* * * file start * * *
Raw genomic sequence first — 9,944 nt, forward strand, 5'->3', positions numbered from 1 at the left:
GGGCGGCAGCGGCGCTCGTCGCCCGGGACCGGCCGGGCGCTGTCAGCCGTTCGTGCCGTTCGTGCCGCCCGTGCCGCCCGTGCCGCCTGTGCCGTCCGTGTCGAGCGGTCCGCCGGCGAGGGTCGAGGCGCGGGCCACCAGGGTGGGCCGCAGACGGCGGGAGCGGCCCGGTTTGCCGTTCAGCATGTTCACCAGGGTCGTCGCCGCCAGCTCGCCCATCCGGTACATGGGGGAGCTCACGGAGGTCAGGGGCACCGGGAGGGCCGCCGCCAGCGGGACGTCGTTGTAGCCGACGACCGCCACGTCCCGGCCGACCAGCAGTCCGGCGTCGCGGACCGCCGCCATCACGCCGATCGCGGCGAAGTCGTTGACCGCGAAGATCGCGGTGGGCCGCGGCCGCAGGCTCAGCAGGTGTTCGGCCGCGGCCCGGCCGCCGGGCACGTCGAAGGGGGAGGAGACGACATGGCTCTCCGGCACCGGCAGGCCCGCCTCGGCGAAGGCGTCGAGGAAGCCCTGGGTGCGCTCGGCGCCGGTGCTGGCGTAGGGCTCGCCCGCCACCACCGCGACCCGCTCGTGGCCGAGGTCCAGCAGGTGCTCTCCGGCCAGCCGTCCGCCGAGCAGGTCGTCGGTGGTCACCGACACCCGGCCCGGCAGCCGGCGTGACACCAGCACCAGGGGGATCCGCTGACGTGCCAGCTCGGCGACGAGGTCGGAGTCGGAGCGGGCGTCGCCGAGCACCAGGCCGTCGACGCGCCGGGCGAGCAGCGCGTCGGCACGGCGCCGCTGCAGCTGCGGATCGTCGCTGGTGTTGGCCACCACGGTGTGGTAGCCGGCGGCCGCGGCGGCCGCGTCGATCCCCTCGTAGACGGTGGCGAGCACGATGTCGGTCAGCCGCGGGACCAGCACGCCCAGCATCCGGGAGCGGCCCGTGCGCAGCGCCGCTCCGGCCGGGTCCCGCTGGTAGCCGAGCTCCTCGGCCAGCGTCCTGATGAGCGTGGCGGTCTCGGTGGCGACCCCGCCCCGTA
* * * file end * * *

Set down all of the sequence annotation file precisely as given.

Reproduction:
Raw genomic sequence first — 9,944 nt, forward strand, 5'->3', positions numbered from 1 at the left:
GGGCGGCAGCGGCGCTCGTCGCCCGGGACCGGCCGGGCGCTGTCAGCCGTTCGTGCCGTTCGTGCCGCCCGTGCCGCCCGTGCCGCCTGTGCCGTCCGTGTCGAGCGGTCCGCCGGCGAGGGTCGAGGCGCGGGCCACCAGGGTGGGCCGCAGACGGCGGGAGCGGCCCGGTTTGCCGTTCAGCATGTTCACCAGGGTCGTCGCCGCCAGCTCGCCCATCCGGTACATGGGGGAGCTCACGGAGGTCAGGGGCACCGGGAGGGCCGCCGCCAGCGGGACGTCGTTGTAGCCGACGACCGCCACGTCCCGGCCGACCAGCAGTCCGGCGTCGCGGACCGCCGCCATCACGCCGATCGCGGCGAAGTCGTTGACCGCGAAGATCGCGGTGGGCCGCGGCCGCAGGCTCAGCAGGTGTTCGGCCGCGGCCCGGCCGCCGGGCACGTCGAAGGGGGAGGAGACGACATGGCTCTCCGGCACCGGCAGGCCCGCCTCGGCGAAGGCGTCGAGGAAGCCCTGGGTGCGCTCGGCGCCGGTGCTGGCGTAGGGCTCGCCCGCCACCACCGCGACCCGCTCGTGGCCGAGGTCCAGCAGGTGCTCTCCGGCCAGCCGTCCGCCGAGCAGGTCGTCGGTGGTCACCGACACCCGGCCCGGCAGCCGGCGTGACACCAGCACCAGGGGGATCCGCTGACGTGCCAGCTCGGCGACGAGGTCGGAGTCGGAGCGGGCGTCGCCGAGCACCAGGCCGTCGACGCGCCGGGCGAGCAGCGCGTCGGCACGGCGCCGCTGCAGCTGCGGATCGTCGCTGGTGTTGGCCACCACGGTGTGGTAGCCGGCGGCCGCGGCGGCCGCGTCGATCCCCTCGTAGACGGTGGCGAGCACGATGTCGGTCAGCCGCGGGACCAGCACGCCCAGCATCCGGGAGCGGCCCGTGCGCAGCGCCGCTCCGGCCGGGTCCCGCTGGTAGCCGAGCTCCTCGGCCAGCGTCCTGATGAGCGTGGCGGTCTCGGTGGCGACCCCGCCCCGTA